Earlier this year, Many Worlds Productions embarked on new adventure called virtual production. Virtual production is any filmmaking technique that seamlessly combines virtual and physical worlds in real time. You can think of it as any technique that cuts out post-production steps by mixing in the virtual world with the physical world during production, right there at the shoot. The production techniques used on the Disney+ series The Mandalorian are a classic example of virtual production.
There have been lots of filmmaking techniques over the years that combine the virtual and physical, but virtual production takes things a step further by eliminating that post-production step. And while budgets for The Mandalorian run into six figures per season, there are much less expensive ways to do virtual production.
We decided to start with a relatively inexpensive option: in-camera VFX (ICVFX) with rear projection. This technique is essentially a replacement for green screen. Instead of shooting an actor against a green screen and compositing the background in during post-production, the actor is shot against a screen showing the background. The background comes out of Unreal Engine live, meaning we can reposition it at any time, and compose our shots on the fly.
Doing rear projection live in-camera also eliminates many of the challenges of compositing green screen footage–color spill, rough or mushy-looking edges around the live talent, green reflections on shiny objects, not to mention the basic challenge of lighting the green screen itself for an evenly distributed tone.
In the image above, for example, you can see the fine hairs on the actors’ heads against the bright window background. With green screen, these hairs wouldn’t show up, or might even disappear and reappear from frame to frame. ICVFX eliminates these issues.
Improving on historical rear projection
The grandfather of ICVFX is rear projection with pre-filmed footage, where a video or film is projected behind the actor during the action. One of the most famous uses of this classic technique was in the classic film The Wizard of Oz (1939), where the crew made a fake film of a cyclone ahead of time, and projected it behind the actors during the shoot.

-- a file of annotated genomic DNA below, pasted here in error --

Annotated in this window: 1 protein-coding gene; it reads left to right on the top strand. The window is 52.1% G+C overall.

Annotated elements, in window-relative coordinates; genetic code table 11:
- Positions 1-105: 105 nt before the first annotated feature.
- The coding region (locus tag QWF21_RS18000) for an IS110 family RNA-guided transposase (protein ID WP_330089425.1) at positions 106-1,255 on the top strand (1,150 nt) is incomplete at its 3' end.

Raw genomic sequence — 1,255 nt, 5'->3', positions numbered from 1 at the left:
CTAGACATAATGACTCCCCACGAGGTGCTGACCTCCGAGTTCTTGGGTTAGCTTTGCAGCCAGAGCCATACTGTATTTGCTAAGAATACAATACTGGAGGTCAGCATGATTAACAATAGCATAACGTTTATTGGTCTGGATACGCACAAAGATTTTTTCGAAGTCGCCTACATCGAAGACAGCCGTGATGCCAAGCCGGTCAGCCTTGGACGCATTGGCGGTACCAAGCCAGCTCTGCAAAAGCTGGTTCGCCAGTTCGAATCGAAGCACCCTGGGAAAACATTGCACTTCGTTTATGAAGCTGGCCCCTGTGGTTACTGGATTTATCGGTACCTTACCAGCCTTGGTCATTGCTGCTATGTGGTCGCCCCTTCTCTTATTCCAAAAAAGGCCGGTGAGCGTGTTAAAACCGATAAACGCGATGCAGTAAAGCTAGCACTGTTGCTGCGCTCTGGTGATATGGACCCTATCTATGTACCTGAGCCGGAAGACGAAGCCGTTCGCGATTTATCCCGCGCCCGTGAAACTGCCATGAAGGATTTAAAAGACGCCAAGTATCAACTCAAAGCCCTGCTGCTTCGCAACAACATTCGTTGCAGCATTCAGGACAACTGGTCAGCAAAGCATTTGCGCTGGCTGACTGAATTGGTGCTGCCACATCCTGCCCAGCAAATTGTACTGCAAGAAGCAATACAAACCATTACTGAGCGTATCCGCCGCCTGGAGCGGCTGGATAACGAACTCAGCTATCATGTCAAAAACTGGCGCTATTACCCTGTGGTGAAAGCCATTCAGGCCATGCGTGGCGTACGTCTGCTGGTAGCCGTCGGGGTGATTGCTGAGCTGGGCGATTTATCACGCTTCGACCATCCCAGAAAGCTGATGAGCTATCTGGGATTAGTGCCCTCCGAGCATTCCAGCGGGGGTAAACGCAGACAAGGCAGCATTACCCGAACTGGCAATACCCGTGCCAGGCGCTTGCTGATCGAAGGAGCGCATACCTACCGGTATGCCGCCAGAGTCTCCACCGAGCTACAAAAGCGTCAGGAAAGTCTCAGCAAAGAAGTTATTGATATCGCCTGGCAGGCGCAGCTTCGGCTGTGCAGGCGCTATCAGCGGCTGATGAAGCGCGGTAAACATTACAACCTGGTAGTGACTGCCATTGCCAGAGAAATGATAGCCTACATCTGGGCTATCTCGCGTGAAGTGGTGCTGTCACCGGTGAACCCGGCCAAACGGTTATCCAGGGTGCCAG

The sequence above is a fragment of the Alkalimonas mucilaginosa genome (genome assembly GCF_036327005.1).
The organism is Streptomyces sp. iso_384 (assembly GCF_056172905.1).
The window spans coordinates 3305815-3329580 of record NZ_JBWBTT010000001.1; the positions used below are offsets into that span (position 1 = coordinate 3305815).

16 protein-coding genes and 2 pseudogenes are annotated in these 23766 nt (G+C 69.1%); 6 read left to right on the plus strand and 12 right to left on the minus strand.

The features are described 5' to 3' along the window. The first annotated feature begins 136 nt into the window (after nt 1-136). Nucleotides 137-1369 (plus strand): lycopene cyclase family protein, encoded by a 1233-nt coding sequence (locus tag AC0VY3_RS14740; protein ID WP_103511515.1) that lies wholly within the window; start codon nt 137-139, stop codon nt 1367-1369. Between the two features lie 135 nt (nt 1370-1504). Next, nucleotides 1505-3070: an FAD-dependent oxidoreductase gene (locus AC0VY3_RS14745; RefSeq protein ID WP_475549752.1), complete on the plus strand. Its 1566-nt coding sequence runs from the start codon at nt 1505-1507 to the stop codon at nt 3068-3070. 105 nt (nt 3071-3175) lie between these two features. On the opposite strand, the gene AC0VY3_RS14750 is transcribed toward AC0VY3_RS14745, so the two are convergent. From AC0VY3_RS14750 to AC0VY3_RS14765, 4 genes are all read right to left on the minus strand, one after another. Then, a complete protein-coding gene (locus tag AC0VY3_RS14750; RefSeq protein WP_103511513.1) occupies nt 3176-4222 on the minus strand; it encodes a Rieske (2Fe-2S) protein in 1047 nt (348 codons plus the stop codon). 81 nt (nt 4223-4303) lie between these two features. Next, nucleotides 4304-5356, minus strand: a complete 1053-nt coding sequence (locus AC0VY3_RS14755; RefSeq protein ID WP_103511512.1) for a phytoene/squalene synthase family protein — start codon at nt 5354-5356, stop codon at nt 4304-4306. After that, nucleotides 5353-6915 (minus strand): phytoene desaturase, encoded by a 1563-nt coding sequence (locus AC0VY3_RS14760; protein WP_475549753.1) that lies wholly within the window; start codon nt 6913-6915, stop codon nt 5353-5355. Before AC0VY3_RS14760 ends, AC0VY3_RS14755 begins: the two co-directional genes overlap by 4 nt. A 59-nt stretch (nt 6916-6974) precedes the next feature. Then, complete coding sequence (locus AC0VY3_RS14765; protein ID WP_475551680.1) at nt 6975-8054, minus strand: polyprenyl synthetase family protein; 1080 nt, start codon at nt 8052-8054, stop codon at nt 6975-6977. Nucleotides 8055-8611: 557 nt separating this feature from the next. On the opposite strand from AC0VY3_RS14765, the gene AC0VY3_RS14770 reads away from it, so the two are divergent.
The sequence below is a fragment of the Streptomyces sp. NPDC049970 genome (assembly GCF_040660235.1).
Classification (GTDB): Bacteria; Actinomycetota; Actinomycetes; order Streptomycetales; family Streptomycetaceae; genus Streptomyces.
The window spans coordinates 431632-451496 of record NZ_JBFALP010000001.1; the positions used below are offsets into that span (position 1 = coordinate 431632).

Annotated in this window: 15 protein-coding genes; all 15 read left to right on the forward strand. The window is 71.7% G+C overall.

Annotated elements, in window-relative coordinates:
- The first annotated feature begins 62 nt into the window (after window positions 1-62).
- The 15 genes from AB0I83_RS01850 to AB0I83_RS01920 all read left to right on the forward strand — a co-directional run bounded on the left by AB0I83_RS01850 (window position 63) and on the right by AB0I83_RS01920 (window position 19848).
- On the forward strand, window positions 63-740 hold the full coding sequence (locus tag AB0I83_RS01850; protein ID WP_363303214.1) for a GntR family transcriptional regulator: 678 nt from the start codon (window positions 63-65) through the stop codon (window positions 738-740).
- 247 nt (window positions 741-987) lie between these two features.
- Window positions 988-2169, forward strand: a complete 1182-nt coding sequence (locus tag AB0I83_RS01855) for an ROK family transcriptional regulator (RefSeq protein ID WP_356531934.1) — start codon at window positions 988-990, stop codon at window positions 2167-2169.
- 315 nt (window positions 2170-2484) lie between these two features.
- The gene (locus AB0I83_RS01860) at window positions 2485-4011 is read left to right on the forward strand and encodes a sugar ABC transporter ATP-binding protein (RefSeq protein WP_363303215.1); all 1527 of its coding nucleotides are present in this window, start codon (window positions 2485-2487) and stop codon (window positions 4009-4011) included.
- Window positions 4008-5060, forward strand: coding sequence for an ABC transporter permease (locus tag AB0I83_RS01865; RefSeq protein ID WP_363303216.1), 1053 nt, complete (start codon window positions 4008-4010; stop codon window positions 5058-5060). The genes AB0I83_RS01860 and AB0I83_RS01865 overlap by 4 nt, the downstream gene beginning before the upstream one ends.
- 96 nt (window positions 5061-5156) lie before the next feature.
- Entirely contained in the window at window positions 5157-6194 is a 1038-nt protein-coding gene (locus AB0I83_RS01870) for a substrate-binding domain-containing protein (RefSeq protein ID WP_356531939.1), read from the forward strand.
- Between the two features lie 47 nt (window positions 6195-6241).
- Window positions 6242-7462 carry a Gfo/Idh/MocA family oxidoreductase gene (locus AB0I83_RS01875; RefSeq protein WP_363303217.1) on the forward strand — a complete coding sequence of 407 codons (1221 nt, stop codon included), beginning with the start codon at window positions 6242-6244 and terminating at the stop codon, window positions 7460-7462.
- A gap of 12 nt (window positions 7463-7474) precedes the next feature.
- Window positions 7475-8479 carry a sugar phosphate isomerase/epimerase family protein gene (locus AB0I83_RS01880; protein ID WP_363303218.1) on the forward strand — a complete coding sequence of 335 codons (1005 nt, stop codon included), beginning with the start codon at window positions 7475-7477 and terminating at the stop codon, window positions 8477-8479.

This method has strict limitations, the most severe being that any movement of the camera upsets the perspective and breaks the realism. For example, if you look closely at the video above at around 1:40, you can see the ground immediately behind the fence sliding along in a strange manner as the camera pans to the right. It looks like the crew moved the projector to the right to move along with the camera and keep the distant tornado at the correct perspective, at the expense of realism for items in the foreground.
In 1939 these visuals blew everyone’s minds. Even today, the effect holds up pretty well–I watched this film at least a dozen times before noticing this problem–but the film was originally shown in theaters and then TV, where viewers couldn’t pause or rewind. But today’s viewers are a lot more savvy, and a situation like that would never fly on today’s streaming services.
Another limitation with traditional rear projection is that the projected film is what it is, and can’t be altered during the shoot. If the perspective of the projected image is just a bit off, you just have to deal with it.
When you use a background coming live out of Unreal Engine rather than a pre-filmed or pre-rendered background, there are two distinct advantages:
The background can be moved around or updated on the fly before shooting, so you can get the background you want. You can also blur it, lighten or darken it, change the sun’s position for different times of day, add fog, or do any manner of adjustments in real time, just before hitting the Record button on the physical camera.
You can connect up the physical camera’s position with the position of the Unreal Engine camera so that any movement of the physical camera during the shot will update the background to reflect the correct perspective. This technique, called camera tracking, opens up a whole world of possibilities. We haven’t explored this option yet, but we plan to in the near future.
Below is an account of our journey with rear projection out of Unreal Engine, when we used it to produce the short film A Common Thread for a three-day film competition.
For future projects, we’re doing a lot of test shots with backgrounds we found in the Unreal Marketplace, giving us the ability to put our actors in an office, a hospital, a snowy landscape, a spaceship, the Moon, or anywhere we like, all without leaving the comfort of our studio.
Stay tuned for more virtual production adventures!